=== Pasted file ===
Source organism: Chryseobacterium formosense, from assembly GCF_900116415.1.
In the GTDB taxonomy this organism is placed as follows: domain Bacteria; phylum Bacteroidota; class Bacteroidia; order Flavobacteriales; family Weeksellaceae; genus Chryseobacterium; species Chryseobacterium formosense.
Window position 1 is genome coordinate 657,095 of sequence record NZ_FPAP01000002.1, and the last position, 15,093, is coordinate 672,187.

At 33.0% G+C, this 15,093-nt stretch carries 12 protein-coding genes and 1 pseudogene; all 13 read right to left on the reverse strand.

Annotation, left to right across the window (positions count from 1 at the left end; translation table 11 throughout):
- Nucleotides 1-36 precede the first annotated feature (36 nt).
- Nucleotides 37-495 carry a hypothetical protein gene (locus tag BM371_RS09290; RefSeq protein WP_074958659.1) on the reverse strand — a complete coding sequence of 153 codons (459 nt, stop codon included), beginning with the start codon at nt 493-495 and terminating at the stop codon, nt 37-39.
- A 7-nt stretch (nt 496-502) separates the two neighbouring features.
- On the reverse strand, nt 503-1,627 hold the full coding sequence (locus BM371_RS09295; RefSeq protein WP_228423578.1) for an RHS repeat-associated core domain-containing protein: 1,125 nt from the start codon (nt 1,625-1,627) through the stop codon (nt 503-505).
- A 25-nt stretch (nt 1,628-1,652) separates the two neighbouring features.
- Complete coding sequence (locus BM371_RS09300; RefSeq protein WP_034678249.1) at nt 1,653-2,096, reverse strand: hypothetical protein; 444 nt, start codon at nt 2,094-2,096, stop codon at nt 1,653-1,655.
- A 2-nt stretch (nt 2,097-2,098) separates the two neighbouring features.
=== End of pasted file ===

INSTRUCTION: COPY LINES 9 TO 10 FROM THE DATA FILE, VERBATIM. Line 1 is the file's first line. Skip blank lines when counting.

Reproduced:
- On the reverse strand, nt 503-1,627 hold the full coding sequence (locus BM371_RS09295; RefSeq protein WP_228423578.1) for an RHS repeat-associated core domain-containing protein: 1,125 nt from the start codon (nt 1,625-1,627) through the stop codon (nt 503-505).
- A 25-nt stretch (nt 1,628-1,652) separates the two neighbouring features.